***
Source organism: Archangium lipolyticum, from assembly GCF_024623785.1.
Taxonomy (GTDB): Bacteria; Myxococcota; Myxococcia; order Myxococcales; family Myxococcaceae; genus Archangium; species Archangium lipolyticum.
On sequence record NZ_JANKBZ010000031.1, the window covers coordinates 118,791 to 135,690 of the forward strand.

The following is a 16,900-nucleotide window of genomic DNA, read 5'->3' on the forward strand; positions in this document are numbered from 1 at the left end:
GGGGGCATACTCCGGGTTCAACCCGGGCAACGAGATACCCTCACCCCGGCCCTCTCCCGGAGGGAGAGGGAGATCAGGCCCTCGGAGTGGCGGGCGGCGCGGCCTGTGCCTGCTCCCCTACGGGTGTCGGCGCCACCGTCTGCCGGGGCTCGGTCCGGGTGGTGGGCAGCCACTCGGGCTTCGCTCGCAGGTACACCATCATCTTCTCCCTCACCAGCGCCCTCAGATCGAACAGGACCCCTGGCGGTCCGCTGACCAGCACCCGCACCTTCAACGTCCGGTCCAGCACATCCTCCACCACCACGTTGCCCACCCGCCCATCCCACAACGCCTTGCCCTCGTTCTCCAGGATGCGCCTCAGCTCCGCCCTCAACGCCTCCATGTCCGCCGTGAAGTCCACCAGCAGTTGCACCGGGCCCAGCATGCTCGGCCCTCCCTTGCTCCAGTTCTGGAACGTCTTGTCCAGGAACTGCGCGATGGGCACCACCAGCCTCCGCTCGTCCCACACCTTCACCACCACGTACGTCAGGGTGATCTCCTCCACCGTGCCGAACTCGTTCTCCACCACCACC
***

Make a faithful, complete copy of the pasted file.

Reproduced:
Source organism: Archangium lipolyticum, from assembly GCF_024623785.1.
Taxonomy (GTDB): Bacteria; Myxococcota; Myxococcia; order Myxococcales; family Myxococcaceae; genus Archangium; species Archangium lipolyticum.
On sequence record NZ_JANKBZ010000031.1, the window covers coordinates 118,791 to 135,690 of the forward strand.

The following is a 16,900-nucleotide window of genomic DNA, read 5'->3' on the forward strand; positions in this document are numbered from 1 at the left end:
GGGGGCATACTCCGGGTTCAACCCGGGCAACGAGATACCCTCACCCCGGCCCTCTCCCGGAGGGAGAGGGAGATCAGGCCCTCGGAGTGGCGGGCGGCGCGGCCTGTGCCTGCTCCCCTACGGGTGTCGGCGCCACCGTCTGCCGGGGCTCGGTCCGGGTGGTGGGCAGCCACTCGGGCTTCGCTCGCAGGTACACCATCATCTTCTCCCTCACCAGCGCCCTCAGATCGAACAGGACCCCTGGCGGTCCGCTGACCAGCACCCGCACCTTCAACGTCCGGTCCAGCACATCCTCCACCACCACGTTGCCCACCCGCCCATCCCACAACGCCTTGCCCTCGTTCTCCAGGATGCGCCTCAGCTCCGCCCTCAACGCCTCCATGTCCGCCGTGAAGTCCACCAGCAGTTGCACCGGGCCCAGCATGCTCGGCCCTCCCTTGCTCCAGTTCTGGAACGTCTTGTCCAGGAACTGCGCGATGGGCACCACCAGCCTCCGCTCGTCCCACACCTTCACCACCACGTACGTCAGGGTGATCTCCTCCACCGTGCCGAACTCGTTCTCCACCACCACC